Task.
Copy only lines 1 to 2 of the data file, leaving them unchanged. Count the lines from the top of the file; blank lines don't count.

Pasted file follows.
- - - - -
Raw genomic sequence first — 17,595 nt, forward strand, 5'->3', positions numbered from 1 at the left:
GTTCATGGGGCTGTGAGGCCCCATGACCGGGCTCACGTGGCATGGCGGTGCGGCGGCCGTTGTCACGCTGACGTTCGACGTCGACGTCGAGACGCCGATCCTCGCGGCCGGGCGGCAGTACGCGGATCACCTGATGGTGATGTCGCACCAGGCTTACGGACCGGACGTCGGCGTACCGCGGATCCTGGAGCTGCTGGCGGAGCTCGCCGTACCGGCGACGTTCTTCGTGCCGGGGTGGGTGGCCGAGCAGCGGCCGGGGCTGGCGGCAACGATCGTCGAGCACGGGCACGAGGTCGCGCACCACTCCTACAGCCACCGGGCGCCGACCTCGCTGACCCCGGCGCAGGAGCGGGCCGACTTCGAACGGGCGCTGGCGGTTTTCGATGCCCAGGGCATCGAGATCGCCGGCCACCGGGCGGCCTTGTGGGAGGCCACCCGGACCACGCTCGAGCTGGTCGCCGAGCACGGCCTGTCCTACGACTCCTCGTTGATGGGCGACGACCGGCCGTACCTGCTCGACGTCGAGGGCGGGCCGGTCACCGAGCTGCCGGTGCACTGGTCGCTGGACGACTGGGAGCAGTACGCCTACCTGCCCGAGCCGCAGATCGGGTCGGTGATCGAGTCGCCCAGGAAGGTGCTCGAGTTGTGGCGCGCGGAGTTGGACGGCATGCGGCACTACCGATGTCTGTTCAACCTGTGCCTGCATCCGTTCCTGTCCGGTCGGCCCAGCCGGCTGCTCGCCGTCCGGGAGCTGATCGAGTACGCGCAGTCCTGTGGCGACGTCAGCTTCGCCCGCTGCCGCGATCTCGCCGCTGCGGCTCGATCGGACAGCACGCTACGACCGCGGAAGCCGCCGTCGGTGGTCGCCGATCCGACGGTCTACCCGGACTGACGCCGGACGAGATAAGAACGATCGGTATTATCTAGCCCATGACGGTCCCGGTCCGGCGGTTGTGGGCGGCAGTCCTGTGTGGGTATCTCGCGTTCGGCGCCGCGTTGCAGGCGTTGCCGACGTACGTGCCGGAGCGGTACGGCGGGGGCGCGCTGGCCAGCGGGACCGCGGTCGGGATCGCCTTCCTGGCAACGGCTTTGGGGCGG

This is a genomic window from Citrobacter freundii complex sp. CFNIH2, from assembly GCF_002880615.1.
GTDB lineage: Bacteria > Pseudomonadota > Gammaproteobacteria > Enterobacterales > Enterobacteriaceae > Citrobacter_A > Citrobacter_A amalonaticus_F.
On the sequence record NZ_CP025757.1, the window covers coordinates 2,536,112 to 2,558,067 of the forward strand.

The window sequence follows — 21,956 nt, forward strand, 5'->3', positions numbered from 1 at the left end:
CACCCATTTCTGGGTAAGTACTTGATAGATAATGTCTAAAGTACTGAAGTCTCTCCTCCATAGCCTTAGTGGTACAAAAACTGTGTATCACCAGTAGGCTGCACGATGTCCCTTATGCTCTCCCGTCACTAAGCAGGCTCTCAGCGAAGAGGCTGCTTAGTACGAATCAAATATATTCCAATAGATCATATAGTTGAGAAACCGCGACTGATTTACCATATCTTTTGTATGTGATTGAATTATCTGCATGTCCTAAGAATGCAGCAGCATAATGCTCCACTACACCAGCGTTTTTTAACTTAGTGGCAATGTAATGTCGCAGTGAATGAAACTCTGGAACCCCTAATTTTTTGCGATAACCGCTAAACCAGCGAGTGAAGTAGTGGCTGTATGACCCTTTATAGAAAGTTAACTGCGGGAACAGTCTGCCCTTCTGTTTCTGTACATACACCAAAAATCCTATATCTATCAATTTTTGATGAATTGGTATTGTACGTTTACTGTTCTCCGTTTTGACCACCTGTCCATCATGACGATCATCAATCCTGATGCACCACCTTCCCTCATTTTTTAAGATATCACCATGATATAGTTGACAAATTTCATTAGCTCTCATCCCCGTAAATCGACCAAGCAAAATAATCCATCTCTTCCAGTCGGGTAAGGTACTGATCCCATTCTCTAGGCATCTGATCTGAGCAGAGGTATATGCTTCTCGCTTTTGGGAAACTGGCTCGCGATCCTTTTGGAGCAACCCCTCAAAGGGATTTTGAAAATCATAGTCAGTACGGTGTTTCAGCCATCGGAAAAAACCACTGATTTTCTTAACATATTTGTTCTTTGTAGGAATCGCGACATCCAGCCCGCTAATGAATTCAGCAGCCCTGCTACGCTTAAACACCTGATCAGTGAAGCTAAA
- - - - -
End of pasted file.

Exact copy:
Raw genomic sequence first — 17,595 nt, forward strand, 5'->3', positions numbered from 1 at the left:
GTTCATGGGGCTGTGAGGCCCCATGACCGGGCTCACGTGGCATGGCGGTGCGGCGGCCGTTGTCACGCTGACGTTCGACGTCGACGTCGAGACGCCGATCCTCGCGGCCGGGCGGCAGTACGCGGATCACCTGATGGTGATGTCGCACCAGGCTTACGGACCGGACGTCGGCGTACCGCGGATCCTGGAGCTGCTGGCGGAGCTCGCCGTACCGGCGACGTTCTTCGTGCCGGGGTGGGTGGCCGAGCAGCGGCCGGGGCTGGCGGCAACGATCGTCGAGCACGGGCACGAGGTCGCGCACCACTCCTACAGCCACCGGGCGCCGACCTCGCTGACCCCGGCGCAGGAGCGGGCCGACTTCGAACGGGCGCTGGCGGTTTTCGATGCCCAGGGCATCGAGATCGCCGGCCACCGGGCGGCCTTGTGGGAGGCCACCCGGACCACGCTCGAGCTGGTCGCCGAGCACGGCCTGTCCTACGACTCCTCGTTGATGGGCGACGACCGGCCGTACCTGCTCGACGTCGAGGGCGGGCCGGTCACCGAGCTGCCGGTGCACTGGTCGCTGGACGACTGGGAGCAGTACGCCTACCTGCCCGAGCCGCAGATCGGGTCGGTGATCGAGTCGCCCAGGAAGGTGCTCGAGTTGTGGCGCGCGGAGTTGGACGGCATGCGGCACTACCGATGTCTGTTCAACCTGTGCCTGCATCCGTTCCTGTCCGGTCGGCCCAGCCGGCTGCTCGCCGTCCGGGAGCTGATCGAGTACGCGCAGTCCTGTGGCGACGTCAGCTTCGCCCGCTGCCGCGATCTCGCCGCTGCGGCTCGATCGGACAGCACGCTACGACCGCGGAAGCCGCCGTCGGTGGTCGCCGATCCGACGGTCTACCCGGACTGACGCCGGACGAGATAAGAACGATCGGTATTATCTAGCCCATGACGGTCCCGGTCCGGCGGTTGTGGGCGGCAGTCCTGTGTGGGTATCTCGCGTTCGGCGCCGCGTTGCAGGCGTTGCCGACGTACGTGCCGGAGCGGTACGGCGGGGGCGCGCTGGCCAGCGGGACCGCGGTCGGGATCGCCTTCCTGGCAACGGCTTTGGGGCGG